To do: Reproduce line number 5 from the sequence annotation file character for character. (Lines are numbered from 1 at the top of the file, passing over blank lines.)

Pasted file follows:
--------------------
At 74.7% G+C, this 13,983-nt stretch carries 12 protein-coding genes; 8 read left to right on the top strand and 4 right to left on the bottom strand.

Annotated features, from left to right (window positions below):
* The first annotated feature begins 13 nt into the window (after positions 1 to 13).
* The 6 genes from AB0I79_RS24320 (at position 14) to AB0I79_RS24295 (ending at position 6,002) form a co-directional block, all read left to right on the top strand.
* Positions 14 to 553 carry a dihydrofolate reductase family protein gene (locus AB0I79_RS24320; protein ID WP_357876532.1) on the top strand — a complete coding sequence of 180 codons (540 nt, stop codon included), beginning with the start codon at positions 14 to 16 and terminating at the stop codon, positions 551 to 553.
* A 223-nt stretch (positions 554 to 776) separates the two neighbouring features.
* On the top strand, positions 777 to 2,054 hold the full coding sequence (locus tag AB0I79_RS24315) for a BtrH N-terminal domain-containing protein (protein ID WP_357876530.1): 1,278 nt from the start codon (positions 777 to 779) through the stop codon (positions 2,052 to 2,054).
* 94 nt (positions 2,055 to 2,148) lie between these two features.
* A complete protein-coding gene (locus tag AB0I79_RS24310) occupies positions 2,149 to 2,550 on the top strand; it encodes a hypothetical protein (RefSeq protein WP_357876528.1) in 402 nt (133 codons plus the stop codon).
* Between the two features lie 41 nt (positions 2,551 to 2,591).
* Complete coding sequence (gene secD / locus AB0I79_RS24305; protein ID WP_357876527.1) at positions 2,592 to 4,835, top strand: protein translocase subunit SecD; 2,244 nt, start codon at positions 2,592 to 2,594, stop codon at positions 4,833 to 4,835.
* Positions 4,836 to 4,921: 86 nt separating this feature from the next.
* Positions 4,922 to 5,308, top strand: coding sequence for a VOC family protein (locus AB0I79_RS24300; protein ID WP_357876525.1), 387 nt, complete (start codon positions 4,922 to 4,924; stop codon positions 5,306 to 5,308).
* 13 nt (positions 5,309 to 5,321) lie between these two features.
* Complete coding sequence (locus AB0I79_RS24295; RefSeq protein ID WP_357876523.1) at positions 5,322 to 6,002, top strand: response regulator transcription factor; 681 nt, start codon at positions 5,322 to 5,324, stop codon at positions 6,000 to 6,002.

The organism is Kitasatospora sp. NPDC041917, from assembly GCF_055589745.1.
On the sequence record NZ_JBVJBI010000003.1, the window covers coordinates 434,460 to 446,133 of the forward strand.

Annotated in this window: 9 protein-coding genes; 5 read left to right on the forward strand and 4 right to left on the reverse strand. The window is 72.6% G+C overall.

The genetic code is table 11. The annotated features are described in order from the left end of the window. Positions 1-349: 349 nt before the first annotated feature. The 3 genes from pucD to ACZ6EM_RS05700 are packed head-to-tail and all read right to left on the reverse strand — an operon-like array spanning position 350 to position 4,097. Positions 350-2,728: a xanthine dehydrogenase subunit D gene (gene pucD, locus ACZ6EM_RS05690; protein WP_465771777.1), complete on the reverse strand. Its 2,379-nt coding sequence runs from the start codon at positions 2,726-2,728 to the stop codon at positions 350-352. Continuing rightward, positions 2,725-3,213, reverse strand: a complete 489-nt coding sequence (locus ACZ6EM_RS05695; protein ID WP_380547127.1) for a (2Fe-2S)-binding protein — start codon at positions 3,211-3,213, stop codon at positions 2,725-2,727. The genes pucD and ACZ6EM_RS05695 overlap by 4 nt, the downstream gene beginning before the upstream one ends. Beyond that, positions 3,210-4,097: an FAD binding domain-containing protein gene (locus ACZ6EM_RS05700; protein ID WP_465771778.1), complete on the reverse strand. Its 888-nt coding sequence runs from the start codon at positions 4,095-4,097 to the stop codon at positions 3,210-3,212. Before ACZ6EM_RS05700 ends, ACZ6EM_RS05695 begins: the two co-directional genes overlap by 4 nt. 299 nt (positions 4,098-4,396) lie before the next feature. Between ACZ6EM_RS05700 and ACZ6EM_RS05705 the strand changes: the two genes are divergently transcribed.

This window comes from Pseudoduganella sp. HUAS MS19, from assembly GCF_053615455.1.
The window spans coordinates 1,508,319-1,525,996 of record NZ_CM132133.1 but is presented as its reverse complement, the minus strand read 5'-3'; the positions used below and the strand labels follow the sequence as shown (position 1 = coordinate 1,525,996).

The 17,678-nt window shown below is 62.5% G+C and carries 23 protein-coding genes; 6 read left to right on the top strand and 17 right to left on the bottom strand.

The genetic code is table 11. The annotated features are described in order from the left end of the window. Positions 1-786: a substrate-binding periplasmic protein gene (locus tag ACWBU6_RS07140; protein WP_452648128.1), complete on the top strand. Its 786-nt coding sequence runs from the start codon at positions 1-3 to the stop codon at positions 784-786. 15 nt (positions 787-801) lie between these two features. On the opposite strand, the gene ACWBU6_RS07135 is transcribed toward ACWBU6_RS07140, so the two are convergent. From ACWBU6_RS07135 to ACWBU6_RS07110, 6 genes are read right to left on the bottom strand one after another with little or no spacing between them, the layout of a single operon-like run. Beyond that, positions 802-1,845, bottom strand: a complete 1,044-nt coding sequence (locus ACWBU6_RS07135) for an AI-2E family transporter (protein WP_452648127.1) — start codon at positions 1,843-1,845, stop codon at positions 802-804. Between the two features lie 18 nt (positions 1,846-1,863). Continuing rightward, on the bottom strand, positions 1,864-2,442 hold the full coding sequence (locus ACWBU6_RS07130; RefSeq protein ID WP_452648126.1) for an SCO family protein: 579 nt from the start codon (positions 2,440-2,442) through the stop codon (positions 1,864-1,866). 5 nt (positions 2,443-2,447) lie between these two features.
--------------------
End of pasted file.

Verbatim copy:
* Positions 14 to 553 carry a dihydrofolate reductase family protein gene (locus AB0I79_RS24320; protein ID WP_357876532.1) on the top strand — a complete coding sequence of 180 codons (540 nt, stop codon included), beginning with the start codon at positions 14 to 16 and terminating at the stop codon, positions 551 to 553.